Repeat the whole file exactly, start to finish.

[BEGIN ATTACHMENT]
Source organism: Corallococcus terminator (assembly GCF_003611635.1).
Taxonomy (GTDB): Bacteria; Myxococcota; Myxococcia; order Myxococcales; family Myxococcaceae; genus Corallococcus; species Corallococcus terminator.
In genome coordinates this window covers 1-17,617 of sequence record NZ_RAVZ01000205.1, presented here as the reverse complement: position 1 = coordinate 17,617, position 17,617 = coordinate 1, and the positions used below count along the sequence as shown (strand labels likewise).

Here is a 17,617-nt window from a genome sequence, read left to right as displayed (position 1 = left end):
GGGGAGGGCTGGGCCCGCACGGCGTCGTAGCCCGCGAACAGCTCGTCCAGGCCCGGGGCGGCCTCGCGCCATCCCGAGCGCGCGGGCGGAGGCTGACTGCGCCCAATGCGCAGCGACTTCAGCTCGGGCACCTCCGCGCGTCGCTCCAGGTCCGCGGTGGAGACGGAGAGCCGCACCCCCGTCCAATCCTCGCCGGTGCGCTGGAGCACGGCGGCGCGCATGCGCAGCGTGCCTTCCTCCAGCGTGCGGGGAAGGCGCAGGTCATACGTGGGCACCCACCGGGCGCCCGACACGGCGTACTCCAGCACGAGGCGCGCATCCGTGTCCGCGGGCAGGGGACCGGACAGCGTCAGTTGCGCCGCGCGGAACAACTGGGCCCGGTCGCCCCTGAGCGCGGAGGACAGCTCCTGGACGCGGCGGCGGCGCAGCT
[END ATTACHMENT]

Source organism: Corallococcus terminator (assembly GCF_003611635.1).
Taxonomy (GTDB): Bacteria; Myxococcota; Myxococcia; order Myxococcales; family Myxococcaceae; genus Corallococcus; species Corallococcus terminator.
In genome coordinates this window covers 1-17,617 of sequence record NZ_RAVZ01000205.1, presented here as the reverse complement: position 1 = coordinate 17,617, position 17,617 = coordinate 1, and the positions used below count along the sequence as shown (strand labels likewise).

Here is a 17,617-nt window from a genome sequence, read left to right as displayed (position 1 = left end):
GGGGAGGGCTGGGCCCGCACGGCGTCGTAGCCCGCGAACAGCTCGTCCAGGCCCGGGGCGGCCTCGCGCCATCCCGAGCGCGCGGGCGGAGGCTGACTGCGCCCAATGCGCAGCGACTTCAGCTCGGGCACCTCCGCGCGTCGCTCCAGGTCCGCGGTGGAGACGGAGAGCCGCACCCCCGTCCAATCCTCGCCGGTGCGCTGGAGCACGGCGGCGCGCATGCGCAGCGTGCCTTCCTCCAGCGTGCGGGGAAGGCGCAGGTCATACGTGGGCACCCACCGGGCGCCCGACACGGCGTACTCCAGCACGAGGCGCGCATCCGTGTCCGCGGGCAGGGGACCGGACAGCGTCAGTTGCGCCGCGCGGAACAACTGGGCCCGGTCGCCCCTGAGCGCGGAGGACAGCTCCTGGACGCGGCGGCGGCGCAGCT